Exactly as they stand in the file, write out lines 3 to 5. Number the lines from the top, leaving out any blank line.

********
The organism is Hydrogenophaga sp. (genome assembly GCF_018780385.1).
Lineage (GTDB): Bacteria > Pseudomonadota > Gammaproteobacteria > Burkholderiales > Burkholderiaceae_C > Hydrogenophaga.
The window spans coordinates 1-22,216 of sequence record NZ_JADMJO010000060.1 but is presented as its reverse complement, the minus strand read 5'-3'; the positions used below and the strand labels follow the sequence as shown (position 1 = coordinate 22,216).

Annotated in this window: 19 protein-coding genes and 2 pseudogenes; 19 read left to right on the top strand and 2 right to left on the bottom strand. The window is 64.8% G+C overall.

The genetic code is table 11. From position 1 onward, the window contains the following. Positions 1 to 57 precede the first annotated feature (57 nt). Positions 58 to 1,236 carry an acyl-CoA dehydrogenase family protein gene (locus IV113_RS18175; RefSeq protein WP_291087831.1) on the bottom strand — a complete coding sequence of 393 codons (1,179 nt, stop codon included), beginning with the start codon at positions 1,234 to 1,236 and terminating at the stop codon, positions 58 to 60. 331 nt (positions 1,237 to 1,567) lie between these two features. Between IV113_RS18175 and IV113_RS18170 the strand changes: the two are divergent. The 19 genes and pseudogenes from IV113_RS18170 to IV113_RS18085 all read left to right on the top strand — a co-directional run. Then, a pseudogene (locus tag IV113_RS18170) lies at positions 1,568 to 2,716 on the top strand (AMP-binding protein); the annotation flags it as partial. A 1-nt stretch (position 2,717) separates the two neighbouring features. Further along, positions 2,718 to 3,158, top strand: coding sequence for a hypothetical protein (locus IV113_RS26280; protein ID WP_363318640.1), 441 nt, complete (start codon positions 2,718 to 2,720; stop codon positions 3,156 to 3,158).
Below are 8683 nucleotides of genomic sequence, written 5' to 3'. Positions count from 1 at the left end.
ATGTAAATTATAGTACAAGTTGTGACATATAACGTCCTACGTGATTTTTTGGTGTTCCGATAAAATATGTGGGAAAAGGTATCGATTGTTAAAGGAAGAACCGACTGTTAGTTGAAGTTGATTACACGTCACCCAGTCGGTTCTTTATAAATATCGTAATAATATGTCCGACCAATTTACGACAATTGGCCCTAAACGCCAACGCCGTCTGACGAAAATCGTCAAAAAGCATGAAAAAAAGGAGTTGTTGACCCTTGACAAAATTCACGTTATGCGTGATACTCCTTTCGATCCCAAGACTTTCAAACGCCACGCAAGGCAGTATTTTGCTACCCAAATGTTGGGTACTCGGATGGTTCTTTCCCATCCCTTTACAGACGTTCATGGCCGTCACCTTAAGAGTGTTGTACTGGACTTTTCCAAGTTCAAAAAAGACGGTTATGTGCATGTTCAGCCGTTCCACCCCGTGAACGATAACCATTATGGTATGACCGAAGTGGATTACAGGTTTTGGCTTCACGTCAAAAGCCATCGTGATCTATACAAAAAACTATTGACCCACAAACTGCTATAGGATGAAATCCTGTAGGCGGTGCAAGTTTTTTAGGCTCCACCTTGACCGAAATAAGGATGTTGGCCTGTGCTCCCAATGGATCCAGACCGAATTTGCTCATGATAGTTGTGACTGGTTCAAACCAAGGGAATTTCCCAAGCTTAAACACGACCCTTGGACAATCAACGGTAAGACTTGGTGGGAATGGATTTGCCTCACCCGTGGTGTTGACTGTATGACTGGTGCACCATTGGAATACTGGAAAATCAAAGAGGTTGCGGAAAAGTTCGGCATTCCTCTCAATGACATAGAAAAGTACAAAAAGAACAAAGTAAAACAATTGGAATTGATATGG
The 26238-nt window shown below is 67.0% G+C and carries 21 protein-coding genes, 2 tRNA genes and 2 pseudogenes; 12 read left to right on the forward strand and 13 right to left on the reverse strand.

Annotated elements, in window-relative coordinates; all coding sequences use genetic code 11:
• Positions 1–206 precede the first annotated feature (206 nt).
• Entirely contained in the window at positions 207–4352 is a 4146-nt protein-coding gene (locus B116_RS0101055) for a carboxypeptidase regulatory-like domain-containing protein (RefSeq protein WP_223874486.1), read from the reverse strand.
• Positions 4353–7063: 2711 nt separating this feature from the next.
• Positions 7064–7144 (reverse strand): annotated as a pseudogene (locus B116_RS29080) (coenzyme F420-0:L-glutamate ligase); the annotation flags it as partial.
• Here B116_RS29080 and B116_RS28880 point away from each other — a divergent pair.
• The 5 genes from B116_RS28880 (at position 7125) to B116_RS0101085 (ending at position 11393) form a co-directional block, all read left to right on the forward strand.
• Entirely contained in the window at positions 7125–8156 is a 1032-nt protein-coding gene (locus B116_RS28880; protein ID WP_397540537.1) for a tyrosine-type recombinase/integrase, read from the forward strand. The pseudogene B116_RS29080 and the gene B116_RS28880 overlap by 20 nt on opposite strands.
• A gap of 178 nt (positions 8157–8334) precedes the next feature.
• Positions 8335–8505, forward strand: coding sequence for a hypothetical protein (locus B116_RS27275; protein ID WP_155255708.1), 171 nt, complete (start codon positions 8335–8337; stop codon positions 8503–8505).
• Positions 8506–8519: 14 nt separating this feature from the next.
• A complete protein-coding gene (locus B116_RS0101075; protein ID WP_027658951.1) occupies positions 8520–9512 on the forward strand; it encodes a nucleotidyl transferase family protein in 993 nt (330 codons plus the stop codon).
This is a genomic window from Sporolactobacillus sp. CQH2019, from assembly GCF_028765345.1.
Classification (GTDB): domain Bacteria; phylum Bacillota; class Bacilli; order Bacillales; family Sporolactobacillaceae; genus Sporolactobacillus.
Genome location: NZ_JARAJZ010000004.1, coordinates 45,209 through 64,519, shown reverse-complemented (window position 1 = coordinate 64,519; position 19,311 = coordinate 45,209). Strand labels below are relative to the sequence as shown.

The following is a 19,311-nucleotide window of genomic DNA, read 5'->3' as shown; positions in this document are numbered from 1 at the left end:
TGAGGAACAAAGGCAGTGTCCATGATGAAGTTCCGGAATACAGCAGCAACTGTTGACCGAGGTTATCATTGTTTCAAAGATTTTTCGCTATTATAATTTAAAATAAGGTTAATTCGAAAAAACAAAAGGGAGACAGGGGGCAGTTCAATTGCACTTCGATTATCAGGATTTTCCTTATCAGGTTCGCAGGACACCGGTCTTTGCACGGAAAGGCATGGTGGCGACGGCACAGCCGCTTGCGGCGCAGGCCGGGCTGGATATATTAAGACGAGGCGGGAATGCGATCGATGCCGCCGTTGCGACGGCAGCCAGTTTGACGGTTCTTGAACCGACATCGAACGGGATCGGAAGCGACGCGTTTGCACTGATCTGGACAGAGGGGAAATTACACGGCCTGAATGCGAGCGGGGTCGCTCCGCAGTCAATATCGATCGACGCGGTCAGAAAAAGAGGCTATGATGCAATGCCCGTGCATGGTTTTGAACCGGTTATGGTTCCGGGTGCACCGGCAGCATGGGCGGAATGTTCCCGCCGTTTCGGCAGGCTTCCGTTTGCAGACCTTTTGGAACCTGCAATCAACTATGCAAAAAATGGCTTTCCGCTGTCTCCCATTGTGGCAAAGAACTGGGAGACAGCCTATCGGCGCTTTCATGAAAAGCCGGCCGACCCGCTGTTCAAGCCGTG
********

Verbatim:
The window spans coordinates 1-22,216 of sequence record NZ_JADMJO010000060.1 but is presented as its reverse complement, the minus strand read 5'-3'; the positions used below and the strand labels follow the sequence as shown (position 1 = coordinate 22,216).

Annotated in this window: 19 protein-coding genes and 2 pseudogenes; 19 read left to right on the top strand and 2 right to left on the bottom strand. The window is 64.8% G+C overall.

The genetic code is table 11. From position 1 onward, the window contains the following. Positions 1 to 57 precede the first annotated feature (57 nt). Positions 58 to 1,236 carry an acyl-CoA dehydrogenase family protein gene (locus IV113_RS18175; RefSeq protein WP_291087831.1) on the bottom strand — a complete coding sequence of 393 codons (1,179 nt, stop codon included), beginning with the start codon at positions 1,234 to 1,236 and terminating at the stop codon, positions 58 to 60. 331 nt (positions 1,237 to 1,567) lie between these two features. Between IV113_RS18175 and IV113_RS18170 the strand changes: the two are divergent. The 19 genes and pseudogenes from IV113_RS18170 to IV113_RS18085 all read left to right on the top strand — a co-directional run. Then, a pseudogene (locus tag IV113_RS18170) lies at positions 1,568 to 2,716 on the top strand (AMP-binding protein); the annotation flags it as partial. A 1-nt stretch (position 2,717) separates the two neighbouring features. Further along, positions 2,718 to 3,158, top strand: coding sequence for a hypothetical protein (locus IV113_RS26280; protein ID WP_363318640.1), 441 nt, complete (start codon positions 2,718 to 2,720; stop codon positions 3,156 to 3,158).